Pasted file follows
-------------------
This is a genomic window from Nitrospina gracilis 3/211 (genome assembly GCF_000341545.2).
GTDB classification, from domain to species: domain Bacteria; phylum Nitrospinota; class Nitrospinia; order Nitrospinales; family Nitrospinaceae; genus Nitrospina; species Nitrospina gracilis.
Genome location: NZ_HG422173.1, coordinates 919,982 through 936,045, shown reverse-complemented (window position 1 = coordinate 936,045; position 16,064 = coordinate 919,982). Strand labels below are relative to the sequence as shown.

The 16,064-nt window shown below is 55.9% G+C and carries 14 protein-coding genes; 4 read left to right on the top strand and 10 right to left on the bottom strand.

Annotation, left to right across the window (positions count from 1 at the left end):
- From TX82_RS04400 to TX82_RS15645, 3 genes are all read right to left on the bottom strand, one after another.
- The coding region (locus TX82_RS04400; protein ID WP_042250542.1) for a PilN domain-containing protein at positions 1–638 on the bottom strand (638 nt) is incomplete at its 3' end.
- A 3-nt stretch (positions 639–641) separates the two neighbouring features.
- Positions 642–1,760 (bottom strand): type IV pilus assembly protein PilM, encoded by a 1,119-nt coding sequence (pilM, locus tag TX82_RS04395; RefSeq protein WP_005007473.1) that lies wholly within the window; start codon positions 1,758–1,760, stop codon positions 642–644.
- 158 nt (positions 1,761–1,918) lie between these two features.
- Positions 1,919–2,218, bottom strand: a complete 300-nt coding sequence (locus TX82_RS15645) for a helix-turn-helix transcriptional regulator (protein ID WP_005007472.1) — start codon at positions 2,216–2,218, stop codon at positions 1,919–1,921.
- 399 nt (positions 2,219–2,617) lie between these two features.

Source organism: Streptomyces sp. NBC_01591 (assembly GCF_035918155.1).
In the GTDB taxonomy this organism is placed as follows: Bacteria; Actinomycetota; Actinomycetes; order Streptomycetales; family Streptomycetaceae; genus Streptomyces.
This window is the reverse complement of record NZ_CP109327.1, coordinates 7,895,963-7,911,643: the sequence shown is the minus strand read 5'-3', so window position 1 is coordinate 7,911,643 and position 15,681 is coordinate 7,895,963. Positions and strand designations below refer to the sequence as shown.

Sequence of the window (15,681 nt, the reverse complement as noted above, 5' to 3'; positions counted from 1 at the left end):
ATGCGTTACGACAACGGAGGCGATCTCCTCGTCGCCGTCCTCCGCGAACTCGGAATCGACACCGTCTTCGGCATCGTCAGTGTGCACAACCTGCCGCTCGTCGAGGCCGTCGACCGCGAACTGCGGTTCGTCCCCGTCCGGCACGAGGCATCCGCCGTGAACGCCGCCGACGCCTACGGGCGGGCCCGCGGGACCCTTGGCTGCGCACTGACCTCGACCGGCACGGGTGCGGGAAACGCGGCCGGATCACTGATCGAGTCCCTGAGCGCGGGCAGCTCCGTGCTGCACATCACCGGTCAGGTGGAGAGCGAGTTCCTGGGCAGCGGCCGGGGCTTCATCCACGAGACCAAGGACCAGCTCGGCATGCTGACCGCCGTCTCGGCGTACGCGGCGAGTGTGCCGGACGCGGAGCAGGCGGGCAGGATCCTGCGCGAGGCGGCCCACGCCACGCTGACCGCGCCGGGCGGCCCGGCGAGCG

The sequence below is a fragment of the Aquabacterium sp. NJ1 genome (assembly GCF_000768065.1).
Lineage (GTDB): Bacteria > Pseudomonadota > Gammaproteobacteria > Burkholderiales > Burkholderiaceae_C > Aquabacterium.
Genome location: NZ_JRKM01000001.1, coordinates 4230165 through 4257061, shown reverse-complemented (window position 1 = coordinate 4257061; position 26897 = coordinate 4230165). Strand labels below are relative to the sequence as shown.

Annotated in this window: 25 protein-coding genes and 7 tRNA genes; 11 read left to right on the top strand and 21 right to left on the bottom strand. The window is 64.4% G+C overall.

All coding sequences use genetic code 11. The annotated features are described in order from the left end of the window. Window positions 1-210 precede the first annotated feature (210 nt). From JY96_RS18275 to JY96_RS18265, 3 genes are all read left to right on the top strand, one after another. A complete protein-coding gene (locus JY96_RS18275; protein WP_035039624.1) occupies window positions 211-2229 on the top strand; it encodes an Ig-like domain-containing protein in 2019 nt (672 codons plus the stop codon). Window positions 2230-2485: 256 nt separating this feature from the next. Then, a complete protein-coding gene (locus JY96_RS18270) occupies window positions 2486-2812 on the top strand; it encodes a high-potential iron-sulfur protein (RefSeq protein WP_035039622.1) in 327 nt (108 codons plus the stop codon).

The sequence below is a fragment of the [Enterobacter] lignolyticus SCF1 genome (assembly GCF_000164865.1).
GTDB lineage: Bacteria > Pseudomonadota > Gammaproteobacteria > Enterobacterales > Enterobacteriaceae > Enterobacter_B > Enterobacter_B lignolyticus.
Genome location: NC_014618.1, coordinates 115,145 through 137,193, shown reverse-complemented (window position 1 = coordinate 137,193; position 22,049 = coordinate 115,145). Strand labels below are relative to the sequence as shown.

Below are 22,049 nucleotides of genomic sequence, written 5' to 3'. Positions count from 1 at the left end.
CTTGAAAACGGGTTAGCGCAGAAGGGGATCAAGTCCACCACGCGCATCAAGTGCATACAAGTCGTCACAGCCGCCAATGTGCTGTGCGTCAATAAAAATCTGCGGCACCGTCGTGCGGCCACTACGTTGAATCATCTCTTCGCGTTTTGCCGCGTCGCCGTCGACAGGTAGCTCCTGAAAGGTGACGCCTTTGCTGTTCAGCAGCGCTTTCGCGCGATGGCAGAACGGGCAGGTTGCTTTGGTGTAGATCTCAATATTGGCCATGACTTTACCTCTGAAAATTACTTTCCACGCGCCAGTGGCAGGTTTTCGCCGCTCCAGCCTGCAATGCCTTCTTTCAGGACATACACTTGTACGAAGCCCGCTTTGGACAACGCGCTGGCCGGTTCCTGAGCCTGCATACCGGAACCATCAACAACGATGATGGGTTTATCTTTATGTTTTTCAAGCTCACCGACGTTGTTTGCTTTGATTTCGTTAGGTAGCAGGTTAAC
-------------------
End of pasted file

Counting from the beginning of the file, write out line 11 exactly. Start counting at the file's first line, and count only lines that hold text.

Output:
- Positions 1,919–2,218, bottom strand: a complete 300-nt coding sequence (locus TX82_RS15645) for a helix-turn-helix transcriptional regulator (protein ID WP_005007472.1) — start codon at positions 2,216–2,218, stop codon at positions 1,919–1,921.